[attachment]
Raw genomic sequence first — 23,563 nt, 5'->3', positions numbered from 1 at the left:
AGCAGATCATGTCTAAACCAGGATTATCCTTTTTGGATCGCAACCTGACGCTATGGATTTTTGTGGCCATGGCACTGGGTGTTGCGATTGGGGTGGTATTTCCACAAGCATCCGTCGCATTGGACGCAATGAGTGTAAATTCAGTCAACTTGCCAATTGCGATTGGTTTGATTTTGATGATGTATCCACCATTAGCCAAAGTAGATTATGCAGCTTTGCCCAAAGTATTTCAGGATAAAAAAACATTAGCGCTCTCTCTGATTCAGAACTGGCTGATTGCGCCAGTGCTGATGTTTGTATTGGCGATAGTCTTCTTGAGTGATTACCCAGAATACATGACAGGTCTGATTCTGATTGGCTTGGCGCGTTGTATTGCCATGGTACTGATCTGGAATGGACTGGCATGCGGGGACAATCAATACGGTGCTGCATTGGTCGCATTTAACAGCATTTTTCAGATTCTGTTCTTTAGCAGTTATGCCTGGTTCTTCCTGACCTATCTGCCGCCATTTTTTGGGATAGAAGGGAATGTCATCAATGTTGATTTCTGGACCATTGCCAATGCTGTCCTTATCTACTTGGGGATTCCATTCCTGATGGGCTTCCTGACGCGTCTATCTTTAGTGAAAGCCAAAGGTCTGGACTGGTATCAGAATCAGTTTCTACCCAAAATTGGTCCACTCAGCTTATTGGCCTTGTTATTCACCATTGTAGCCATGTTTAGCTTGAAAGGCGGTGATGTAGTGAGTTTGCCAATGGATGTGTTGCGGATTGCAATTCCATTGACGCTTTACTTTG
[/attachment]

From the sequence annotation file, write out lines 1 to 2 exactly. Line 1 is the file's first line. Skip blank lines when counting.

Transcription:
Raw genomic sequence first — 23,563 nt, 5'->3', positions numbered from 1 at the left:
AGCAGATCATGTCTAAACCAGGATTATCCTTTTTGGATCGCAACCTGACGCTATGGATTTTTGTGGCCATGGCACTGGGTGTTGCGATTGGGGTGGTATTTCCACAAGCATCCGTCGCATTGGACGCAATGAGTGTAAATTCAGTCAACTTGCCAATTGCGATTGGTTTGATTTTGATGATGTATCCACCATTAGCCAAAGTAGATTATGCAGCTTTGCCCAAAGTATTTCAGGATAAAAAAACATTAGCGCTCTCTCTGATTCAGAACTGGCTGATTGCGCCAGTGCTGATGTTTGTATTGGCGATAGTCTTCTTGAGTGATTACCCAGAATACATGACAGGTCTGATTCTGATTGGCTTGGCGCGTTGTATTGCCATGGTACTGATCTGGAATGGACTGGCATGCGGGGACAATCAATACGGTGCTGCATTGGTCGCATTTAACAGCATTTTTCAGATTCTGTTCTTTAGCAGTTATGCCTGGTTCTTCCTGACCTATCTGCCGCCATTTTTTGGGATAGAAGGGAATGTCATCAATGTTGATTTCTGGACCATTGCCAATGCTGTCCTTATCTACTTGGGGATTCCATTCCTGATGGGCTTCCTGACGCGTCTATCTTTAGTGAAAGCCAAAGGTCTGGACTGGTATCAGAATCAGTTTCTACCCAAAATTGGTCCACTCAGCTTATTGGCCTTGTTATTCACCATTGTAGCCATGTTTAGCTTGAAAGGCGGTGATGTAGTGAGTTTGCCAATGGATGTGTTGCGGATTGCAATTCCATTGACGCTTTACTTTG